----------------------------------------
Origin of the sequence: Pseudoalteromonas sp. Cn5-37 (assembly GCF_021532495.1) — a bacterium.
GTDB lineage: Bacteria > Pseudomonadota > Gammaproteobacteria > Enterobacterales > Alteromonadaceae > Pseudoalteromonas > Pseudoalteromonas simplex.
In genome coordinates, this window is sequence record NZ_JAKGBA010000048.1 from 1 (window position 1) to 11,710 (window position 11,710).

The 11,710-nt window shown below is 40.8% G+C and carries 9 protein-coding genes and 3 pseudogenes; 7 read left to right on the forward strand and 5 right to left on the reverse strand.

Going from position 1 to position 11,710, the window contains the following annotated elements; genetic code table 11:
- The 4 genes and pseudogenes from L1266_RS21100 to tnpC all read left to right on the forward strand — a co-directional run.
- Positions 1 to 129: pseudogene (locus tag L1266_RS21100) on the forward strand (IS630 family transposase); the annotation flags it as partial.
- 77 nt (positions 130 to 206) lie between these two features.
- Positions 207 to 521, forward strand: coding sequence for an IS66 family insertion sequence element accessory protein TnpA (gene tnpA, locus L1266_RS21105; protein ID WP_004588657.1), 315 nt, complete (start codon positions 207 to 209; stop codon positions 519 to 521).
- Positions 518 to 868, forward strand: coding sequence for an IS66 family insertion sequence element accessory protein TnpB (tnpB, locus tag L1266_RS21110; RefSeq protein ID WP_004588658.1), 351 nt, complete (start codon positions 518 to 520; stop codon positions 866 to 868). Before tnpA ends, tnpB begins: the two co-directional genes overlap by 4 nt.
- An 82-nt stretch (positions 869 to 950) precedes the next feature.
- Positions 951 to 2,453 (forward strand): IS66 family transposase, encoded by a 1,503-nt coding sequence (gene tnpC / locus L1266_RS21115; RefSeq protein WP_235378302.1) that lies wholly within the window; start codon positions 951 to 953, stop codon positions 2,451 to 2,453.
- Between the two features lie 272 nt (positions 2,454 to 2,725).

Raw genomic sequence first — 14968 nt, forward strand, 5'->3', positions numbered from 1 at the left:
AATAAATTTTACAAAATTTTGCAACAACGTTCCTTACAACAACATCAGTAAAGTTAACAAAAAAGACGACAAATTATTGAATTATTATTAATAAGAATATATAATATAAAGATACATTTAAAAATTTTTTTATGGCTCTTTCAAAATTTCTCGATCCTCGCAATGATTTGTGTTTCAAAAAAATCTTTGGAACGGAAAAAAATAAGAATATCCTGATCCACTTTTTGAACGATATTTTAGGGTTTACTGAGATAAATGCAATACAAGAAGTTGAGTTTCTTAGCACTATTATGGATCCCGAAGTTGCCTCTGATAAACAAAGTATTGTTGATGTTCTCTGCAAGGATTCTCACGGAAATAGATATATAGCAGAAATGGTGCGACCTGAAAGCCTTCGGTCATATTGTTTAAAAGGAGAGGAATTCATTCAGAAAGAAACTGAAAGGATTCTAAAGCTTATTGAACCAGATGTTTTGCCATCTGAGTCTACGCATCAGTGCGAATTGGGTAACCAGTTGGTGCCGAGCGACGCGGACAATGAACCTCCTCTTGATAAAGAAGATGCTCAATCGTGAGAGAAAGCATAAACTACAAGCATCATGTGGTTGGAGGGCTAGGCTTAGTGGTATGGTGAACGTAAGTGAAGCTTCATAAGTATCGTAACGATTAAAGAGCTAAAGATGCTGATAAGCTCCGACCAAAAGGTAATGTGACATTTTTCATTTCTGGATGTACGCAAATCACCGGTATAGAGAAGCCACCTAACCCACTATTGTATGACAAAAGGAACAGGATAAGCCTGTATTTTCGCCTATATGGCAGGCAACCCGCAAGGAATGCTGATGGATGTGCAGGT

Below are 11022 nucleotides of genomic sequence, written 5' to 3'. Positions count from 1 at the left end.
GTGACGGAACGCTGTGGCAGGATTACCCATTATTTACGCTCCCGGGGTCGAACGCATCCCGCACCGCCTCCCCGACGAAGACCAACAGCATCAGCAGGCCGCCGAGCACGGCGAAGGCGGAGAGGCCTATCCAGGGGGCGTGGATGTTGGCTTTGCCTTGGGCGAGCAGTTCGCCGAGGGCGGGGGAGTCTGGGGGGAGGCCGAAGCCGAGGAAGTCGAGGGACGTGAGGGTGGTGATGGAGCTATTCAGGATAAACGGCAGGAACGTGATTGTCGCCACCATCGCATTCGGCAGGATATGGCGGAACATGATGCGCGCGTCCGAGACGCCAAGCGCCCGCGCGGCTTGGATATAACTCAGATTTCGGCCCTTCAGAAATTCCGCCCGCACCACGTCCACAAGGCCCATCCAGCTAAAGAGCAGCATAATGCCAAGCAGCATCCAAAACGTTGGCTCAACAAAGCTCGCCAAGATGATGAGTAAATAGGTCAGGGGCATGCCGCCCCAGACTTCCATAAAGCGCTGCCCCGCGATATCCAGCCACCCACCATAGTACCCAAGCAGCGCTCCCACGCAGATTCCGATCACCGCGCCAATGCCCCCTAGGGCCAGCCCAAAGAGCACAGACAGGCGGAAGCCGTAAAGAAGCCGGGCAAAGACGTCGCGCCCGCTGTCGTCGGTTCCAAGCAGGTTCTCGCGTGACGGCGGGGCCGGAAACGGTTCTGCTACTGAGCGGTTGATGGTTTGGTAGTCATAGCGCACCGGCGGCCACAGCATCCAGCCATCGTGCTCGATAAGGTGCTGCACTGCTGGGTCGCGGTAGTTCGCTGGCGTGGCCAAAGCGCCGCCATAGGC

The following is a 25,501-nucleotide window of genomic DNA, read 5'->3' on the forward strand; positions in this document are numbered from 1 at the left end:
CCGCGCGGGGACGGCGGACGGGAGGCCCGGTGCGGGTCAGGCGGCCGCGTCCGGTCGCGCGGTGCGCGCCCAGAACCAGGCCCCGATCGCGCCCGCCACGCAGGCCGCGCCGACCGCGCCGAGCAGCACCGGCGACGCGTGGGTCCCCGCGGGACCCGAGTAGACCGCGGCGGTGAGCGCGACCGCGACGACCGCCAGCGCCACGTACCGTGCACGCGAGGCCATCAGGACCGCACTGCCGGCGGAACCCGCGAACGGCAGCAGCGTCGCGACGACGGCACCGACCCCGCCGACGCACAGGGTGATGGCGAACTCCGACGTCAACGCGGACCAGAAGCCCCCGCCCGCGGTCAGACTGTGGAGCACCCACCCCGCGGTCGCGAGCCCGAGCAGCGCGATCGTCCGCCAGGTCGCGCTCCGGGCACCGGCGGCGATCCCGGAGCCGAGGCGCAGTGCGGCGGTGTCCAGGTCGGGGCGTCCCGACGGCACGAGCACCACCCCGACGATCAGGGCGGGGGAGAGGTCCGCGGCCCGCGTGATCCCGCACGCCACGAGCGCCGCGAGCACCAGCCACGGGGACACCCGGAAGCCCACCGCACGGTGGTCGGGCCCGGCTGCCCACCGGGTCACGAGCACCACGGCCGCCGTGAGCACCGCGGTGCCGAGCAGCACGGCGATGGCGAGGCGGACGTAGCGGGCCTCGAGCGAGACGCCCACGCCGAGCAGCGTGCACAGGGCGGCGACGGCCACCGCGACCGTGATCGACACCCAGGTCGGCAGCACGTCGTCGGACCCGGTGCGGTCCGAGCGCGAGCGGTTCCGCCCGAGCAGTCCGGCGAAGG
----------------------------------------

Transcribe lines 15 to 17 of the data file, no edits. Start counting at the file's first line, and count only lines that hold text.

AATAAATTTTACAAAATTTTGCAACAACGTTCCTTACAACAACATCAGTAAAGTTAACAAAAAAGACGACAAATTATTGAATTATTATTAATAAGAATATATAATATAAAGATACATTTAAAAATTTTTTTATGGCTCTTTCAAAATTTCTCGATCCTCGCAATGATTTGTGTTTCAAAAAAATCTTTGGAACGGAAAAAAATAAGAATATCCTGATCCACTTTTTGAACGATATTTTAGGGTTTACTGAGATAAATGCAATACAAGAAGTTGAGTTTCTTAGCACTATTATGGATCCCGAAGTTGCCTCTGATAAACAAAGTATTGTTGATGTTCTCTGCAAGGATTCTCACGGAAATAGATATATAGCAGAAATGGTGCGACCTGAAAGCCTTCGGTCATATTGTTTAAAAGGAGAGGAATTCATTCAGAAAGAAACTGAAAGGATTCTAAAGCTTATTGAACCAGATGTTTTGCCATCTGAGTCTACGCATCAGTGCGAATTGGGTAACCAGTTGGTGCCGAGCGACGCGGACAATGAACCTCCTCTTGATAAAGAAGATGCTCAATCGTGAGAGAAAGCATAAACTACAAGCATCATGTGGTTGGAGGGCTAGGCTTAGTGGTATGGTGAACGTAAGTGAAGCTTCATAAGTATCGTAACGATTAAAGAGCTAAAGATGCTGATAAGCTCCGACCAAAAGGTAATGTGACATTTTTCATTTCTGGATGTACGCAAATCACCGGTATAGAGAAGCCACCTAACCCACTATTGTATGACAAAAGGAACAGGATAAGCCTGTATTTTCGCCTATATGGCAGGCAACCCGCAAGGAATGCTGATGGATGTGCAGGT

Below are 11022 nucleotides of genomic sequence, written 5' to 3'. Positions count from 1 at the left end.
GTGACGGAACGCTGTGGCAGGATTACCCATTATTTACGCTCCCGGGGTCGAACGCATCCCGCACCGCCTCCCCGACGAAGACCAACAGCATCAGCAGGCCGCCGAGCACGGCGAAGGCGGAGAGGCCTATCCAGGGGGCGTGGATGTTGGCTTTGCCTTGGGCGAGCAGTTCGCCGAGGGCGGGGGAGTCTGGGGGGAGGCCGAAGCCGAGGAAGTCGAGGGACGTGAGGGTGGTGATGGAGCTATTCAGGATAAACGGCAGGAACGTGATTGTCGCCACCATCGCATTCGGCAGGATATGGCGGAACATGATGCGCGCGTCCGAGACGCCAAGCGCCCGCGCGGCTTGGATATAACTCAGATTTCGGCCCTTCAGAAATTCCGCCCGCACCACGTCCACAAGGCCCATCCAGCTAAAGAGCAGCATAATGCCAAGCAGCATCCAAAACGTTGGCTCAACAAAGCTCGCCAAGATGATGAGTAAATAGGTCAGGGGCATGCCGCCCCAGACTTCCATAAAGCGCTGCCCCGCGATATCCAGCCACCCACCATAGTACCCAAGCAGCGCTCCCACGCAGATTCCGATCACCGCGCCAATGCCCCCTAGGGCCAGCCCAAAGAGCACAGACAGGCGGAAGCCGTAAAGAAGCCGGGCAAAGACGTCGCGCCCGCTGTCGTCGGTTCCAAGCAGGTTCTCGCGTGACGGCGGGGCCGGAAACGGTTCTGCTACTGAGCGGTTGATGGTTTGGTAGTCATAGCGCACCGGCGGCCACAGCATCCAGCCATCGTGCTCGATAAGGTGCTGCACTGCTGGGTCGCGGTAGTTCGCTGGCGTGGCCAAAGCGCCGCCATAGGC